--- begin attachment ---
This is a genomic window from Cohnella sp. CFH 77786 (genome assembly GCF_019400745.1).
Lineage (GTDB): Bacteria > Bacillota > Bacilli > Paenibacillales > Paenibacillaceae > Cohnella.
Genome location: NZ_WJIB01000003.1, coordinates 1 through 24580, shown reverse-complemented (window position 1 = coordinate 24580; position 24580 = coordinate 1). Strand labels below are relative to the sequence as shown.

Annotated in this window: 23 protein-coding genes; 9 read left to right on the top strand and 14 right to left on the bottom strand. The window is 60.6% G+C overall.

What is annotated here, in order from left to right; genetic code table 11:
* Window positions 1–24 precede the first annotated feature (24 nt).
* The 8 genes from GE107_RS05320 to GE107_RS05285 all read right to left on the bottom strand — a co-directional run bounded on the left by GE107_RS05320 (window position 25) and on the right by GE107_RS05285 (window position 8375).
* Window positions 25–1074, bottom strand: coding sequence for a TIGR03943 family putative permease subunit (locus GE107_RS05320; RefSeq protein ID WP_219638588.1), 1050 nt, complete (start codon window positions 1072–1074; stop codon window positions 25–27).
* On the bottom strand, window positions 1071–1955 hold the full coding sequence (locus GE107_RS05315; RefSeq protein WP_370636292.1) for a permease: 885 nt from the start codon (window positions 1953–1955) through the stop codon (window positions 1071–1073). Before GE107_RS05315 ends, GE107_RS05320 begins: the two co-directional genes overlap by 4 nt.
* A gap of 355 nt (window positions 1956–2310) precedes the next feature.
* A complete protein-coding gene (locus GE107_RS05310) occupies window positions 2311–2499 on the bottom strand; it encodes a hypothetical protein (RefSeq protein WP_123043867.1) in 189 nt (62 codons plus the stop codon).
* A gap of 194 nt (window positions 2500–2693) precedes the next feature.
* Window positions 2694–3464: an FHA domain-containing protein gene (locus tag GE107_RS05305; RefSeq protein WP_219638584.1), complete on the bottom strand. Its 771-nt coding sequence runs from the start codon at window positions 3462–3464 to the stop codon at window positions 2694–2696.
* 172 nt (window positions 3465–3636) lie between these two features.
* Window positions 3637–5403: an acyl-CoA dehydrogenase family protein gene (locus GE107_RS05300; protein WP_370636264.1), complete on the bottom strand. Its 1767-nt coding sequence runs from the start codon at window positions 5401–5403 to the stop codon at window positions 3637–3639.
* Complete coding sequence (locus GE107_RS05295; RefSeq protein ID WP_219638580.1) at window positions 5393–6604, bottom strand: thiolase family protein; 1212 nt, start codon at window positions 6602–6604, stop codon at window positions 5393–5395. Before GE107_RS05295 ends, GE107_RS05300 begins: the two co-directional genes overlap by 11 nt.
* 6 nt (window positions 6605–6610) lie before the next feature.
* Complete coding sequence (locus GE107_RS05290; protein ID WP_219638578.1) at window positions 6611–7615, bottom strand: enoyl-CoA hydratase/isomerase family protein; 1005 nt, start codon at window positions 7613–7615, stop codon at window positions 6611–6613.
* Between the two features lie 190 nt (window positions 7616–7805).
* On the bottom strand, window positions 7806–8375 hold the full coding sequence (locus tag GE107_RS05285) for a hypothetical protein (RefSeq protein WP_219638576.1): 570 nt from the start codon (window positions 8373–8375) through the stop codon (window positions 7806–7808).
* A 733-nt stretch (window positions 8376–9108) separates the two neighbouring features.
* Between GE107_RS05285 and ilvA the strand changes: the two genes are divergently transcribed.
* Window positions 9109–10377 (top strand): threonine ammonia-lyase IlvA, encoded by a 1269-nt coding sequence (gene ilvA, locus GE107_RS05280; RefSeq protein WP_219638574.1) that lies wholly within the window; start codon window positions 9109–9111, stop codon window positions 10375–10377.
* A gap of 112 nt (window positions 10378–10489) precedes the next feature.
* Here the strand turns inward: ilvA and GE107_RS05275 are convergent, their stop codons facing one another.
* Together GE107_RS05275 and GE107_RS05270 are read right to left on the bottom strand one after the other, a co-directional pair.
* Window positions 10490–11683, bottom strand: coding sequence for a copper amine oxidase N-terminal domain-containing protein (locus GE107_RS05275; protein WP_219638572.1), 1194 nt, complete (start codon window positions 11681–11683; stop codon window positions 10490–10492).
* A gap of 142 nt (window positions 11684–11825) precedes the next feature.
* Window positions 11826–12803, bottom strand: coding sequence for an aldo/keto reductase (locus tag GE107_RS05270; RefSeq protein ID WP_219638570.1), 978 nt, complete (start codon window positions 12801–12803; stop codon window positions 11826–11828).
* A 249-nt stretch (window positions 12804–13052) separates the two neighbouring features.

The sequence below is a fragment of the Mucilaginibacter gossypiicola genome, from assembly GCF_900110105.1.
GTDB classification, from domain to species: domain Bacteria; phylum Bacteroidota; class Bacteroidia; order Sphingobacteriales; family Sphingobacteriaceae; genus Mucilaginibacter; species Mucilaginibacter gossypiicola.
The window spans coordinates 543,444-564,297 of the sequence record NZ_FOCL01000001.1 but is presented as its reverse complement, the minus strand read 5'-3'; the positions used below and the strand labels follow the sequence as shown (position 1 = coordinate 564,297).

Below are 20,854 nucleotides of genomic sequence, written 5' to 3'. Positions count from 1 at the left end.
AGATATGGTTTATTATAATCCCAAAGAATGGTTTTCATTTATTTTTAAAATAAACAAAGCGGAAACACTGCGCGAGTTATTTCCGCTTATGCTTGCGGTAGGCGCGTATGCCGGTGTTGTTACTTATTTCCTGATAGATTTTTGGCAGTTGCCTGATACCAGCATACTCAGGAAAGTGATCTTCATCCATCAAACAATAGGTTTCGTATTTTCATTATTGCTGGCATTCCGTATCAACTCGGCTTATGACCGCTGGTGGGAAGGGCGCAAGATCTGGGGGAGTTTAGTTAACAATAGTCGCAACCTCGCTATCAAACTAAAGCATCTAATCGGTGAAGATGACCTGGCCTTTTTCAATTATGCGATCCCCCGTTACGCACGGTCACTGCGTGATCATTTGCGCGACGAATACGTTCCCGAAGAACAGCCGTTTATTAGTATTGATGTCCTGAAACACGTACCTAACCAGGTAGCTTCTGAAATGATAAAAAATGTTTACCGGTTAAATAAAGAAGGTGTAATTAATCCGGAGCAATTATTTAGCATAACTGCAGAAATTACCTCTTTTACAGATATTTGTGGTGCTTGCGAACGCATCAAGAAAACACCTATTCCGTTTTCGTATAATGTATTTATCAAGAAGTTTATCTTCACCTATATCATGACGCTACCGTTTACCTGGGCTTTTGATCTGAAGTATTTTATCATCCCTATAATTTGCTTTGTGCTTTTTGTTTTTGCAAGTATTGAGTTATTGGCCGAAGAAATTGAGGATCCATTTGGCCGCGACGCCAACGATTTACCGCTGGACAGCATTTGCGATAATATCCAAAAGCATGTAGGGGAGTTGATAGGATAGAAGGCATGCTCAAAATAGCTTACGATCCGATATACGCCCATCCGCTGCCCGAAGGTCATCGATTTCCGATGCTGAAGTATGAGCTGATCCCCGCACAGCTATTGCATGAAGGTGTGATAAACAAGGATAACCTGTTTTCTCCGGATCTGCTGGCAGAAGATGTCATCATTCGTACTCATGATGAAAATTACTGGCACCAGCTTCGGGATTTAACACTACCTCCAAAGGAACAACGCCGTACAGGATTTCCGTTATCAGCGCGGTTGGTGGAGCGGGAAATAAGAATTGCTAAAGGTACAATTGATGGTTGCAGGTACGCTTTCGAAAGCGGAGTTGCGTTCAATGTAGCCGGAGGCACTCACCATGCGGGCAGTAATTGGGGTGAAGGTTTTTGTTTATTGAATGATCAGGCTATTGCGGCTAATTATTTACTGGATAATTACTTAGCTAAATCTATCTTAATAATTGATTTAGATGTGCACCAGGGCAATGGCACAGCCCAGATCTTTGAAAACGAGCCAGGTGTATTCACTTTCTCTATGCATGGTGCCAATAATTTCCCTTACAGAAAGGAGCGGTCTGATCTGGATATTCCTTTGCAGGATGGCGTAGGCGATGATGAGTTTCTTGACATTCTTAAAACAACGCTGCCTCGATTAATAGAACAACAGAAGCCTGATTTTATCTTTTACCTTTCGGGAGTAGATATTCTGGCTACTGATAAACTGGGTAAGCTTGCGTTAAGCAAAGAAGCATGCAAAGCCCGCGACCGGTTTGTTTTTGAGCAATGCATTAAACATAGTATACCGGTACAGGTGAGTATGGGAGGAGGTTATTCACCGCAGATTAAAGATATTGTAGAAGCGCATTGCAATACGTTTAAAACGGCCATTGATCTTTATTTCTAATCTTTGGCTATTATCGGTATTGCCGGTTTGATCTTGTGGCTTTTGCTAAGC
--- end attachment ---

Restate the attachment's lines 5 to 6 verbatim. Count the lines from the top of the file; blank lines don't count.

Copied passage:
What is annotated here, in order from left to right; genetic code table 11:
* Window positions 1–24 precede the first annotated feature (24 nt).